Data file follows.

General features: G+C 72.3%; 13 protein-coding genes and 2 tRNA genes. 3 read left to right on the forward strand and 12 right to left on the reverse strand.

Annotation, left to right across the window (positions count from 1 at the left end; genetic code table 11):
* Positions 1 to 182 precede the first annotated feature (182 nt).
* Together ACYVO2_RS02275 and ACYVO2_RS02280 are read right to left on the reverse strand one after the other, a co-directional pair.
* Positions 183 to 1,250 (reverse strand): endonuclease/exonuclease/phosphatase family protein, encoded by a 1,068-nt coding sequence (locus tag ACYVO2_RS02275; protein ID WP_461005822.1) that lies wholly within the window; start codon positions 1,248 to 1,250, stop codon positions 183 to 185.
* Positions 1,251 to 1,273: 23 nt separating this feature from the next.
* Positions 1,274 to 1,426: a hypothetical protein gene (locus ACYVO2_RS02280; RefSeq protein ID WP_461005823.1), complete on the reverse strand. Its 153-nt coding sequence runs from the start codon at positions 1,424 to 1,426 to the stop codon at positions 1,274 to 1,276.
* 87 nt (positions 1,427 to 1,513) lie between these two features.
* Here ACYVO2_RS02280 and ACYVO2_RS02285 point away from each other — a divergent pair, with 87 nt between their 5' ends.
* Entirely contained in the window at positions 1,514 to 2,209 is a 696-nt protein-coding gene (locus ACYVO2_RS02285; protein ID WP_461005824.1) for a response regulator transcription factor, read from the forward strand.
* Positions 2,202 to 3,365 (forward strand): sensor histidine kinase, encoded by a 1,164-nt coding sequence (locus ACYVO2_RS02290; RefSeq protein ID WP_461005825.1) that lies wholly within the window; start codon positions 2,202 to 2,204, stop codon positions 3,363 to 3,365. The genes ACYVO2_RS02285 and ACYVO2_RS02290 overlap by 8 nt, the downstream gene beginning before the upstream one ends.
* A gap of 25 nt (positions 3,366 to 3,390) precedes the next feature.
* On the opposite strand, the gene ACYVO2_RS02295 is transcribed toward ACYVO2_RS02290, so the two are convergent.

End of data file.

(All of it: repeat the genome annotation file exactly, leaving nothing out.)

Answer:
General features: G+C 72.3%; 13 protein-coding genes and 2 tRNA genes. 3 read left to right on the forward strand and 12 right to left on the reverse strand.

Annotation, left to right across the window (positions count from 1 at the left end; genetic code table 11):
* Positions 1 to 182 precede the first annotated feature (182 nt).
* Together ACYVO2_RS02275 and ACYVO2_RS02280 are read right to left on the reverse strand one after the other, a co-directional pair.
* Positions 183 to 1,250 (reverse strand): endonuclease/exonuclease/phosphatase family protein, encoded by a 1,068-nt coding sequence (locus tag ACYVO2_RS02275; protein ID WP_461005822.1) that lies wholly within the window; start codon positions 1,248 to 1,250, stop codon positions 183 to 185.
* Positions 1,251 to 1,273: 23 nt separating this feature from the next.
* Positions 1,274 to 1,426: a hypothetical protein gene (locus ACYVO2_RS02280; RefSeq protein ID WP_461005823.1), complete on the reverse strand. Its 153-nt coding sequence runs from the start codon at positions 1,424 to 1,426 to the stop codon at positions 1,274 to 1,276.
* 87 nt (positions 1,427 to 1,513) lie between these two features.
* Here ACYVO2_RS02280 and ACYVO2_RS02285 point away from each other — a divergent pair, with 87 nt between their 5' ends.
* Entirely contained in the window at positions 1,514 to 2,209 is a 696-nt protein-coding gene (locus ACYVO2_RS02285; protein ID WP_461005824.1) for a response regulator transcription factor, read from the forward strand.
* Positions 2,202 to 3,365 (forward strand): sensor histidine kinase, encoded by a 1,164-nt coding sequence (locus ACYVO2_RS02290; RefSeq protein ID WP_461005825.1) that lies wholly within the window; start codon positions 2,202 to 2,204, stop codon positions 3,363 to 3,365. The genes ACYVO2_RS02285 and ACYVO2_RS02290 overlap by 8 nt, the downstream gene beginning before the upstream one ends.
* A gap of 25 nt (positions 3,366 to 3,390) precedes the next feature.
* On the opposite strand, the gene ACYVO2_RS02295 is transcribed toward ACYVO2_RS02290, so the two are convergent.